Washington State Emergency Rules on Flammable Solvent and CO2 Extraction

OK ya’ll, here are copies of the “emergency rules” that Washington State has adopted in the face of the 2013 explosions, fires, and Bellevue fatality.



8 responses to this post.

  1. We turned our CO2 machine on today at Landrace Labs in Rochester, WA super excited to see how things work out. We are using the 2L 2000PSI Eden Labs CO2 SFE and will be in control of everything from soil to oil.


  2. Posted by Chet on August 18, 2015 at 1:17 AM

    These are just building code requirements and are not enforced by the Washington state Liquor and cannabis control board. As far as I know a violation of these building codes will result in a nasty letter from the building department.


    • Posted by Sasquatch on August 23, 2015 at 1:30 PM

      Unfortunately, these emergency rules give your fire marshal the ultimate discretion. They require TWO permits from the fire department, an installation permit and an operations permit. The Fire Code Enforcement official must first preapprove the engineer who will perform the Peer Review, and only after they have done so, can the peer review proceed. Once the peer review is done, it must then be reviewed by another third party engineer who must then provide a technical report. I am pretty sure this is an illegal scheme that will come back to bite them in the butt.

      This emergency rule is full of misapplied rules taken from NFPA’s, ASHREI, and other sources. They are incorrectly interpreted and the exceptions in these rules are ignored. They are way beyond the scope and intent of the fire codes, attempt to expand the authority of agencies without a roper vote, and place expensive and burdensome requirements on small processors without a corresponding net benefit to safety.

      Place your storage tank outside, and you fall within exceptions for NFPA’s, design your system accordingly, and Class I Div 2 requirements shouldn’t apply, add proper shutoff valves and manual pressure relief systems and an electrical backup system isn’t required, and trying to make it illegal to vent a little butane to atmosphere? Try arbitrary and capricious, the EPA and other regulatory agencies who have jurisdiction have mandated no such thing.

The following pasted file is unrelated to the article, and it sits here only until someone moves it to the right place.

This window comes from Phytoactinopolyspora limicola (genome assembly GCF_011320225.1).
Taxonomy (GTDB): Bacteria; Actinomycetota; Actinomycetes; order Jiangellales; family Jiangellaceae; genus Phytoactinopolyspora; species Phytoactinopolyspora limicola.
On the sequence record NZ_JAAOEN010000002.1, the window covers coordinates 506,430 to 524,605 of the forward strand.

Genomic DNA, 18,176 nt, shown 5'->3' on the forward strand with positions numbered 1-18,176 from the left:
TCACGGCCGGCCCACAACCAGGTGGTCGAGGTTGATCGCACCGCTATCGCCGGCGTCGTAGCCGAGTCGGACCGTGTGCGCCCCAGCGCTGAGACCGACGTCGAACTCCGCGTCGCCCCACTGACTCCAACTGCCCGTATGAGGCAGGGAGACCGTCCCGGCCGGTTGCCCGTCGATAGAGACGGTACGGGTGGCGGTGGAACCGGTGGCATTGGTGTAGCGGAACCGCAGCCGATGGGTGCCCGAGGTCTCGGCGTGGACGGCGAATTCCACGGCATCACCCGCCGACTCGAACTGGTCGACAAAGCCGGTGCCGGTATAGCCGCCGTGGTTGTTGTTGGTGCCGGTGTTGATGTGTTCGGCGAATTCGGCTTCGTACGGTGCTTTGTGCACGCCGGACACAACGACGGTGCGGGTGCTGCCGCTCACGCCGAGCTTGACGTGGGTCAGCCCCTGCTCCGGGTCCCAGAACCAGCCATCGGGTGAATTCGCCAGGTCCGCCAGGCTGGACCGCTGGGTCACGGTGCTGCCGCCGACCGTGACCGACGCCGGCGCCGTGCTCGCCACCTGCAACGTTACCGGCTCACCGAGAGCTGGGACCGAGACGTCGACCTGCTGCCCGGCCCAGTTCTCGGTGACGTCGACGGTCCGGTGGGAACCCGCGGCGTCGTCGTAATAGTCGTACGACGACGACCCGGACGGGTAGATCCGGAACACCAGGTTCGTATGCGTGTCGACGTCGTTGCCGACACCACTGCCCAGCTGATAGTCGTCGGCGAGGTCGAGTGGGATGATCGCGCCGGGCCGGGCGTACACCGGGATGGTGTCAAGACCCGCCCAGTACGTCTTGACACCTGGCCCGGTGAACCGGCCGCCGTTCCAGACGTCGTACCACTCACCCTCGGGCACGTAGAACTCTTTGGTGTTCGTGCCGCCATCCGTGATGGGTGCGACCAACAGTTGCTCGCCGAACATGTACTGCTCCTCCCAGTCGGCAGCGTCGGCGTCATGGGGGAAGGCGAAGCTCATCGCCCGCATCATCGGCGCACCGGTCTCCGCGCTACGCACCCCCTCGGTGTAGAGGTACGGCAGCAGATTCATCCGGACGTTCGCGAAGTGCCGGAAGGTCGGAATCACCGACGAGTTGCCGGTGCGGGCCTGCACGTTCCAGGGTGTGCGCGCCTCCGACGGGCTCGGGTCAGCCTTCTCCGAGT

This is just one fire marshal’s attempt to give a large lab in Spokane an opportunity to recap their facility build-out expenses (due to his very strict and illegal rules) by reducing the competition for this year’s expected bumper crop…



  3. Actually it references standards that limit the butane present to 25% of Lower flammability limits. That should be no problem for closed loop systems.


  4. The guidelines say that there must be no trace of petroleum gas in the extraction room. This puts severe limitations on Butane extractions.


    • Posted by jason on August 14, 2015 at 12:12 PM

      code 3802.4.9 Liquefied-petroleum gases shall not be
      released to the atmosphere.
      This is from the first document. Butane is a liquified petroleum gas.


      • That is a good point, and one which they need to further clarify, but they further make the point that even if your system doesn’t typically release liquified petroleum gas to atmosphere, it still has to be operated in an enclosure that maintains ventilation capable of maintaining less than 25% of lower ignition limits.

        That is because they correctly assume that shit happens, and things go wrong, go wrong, go wrong………………


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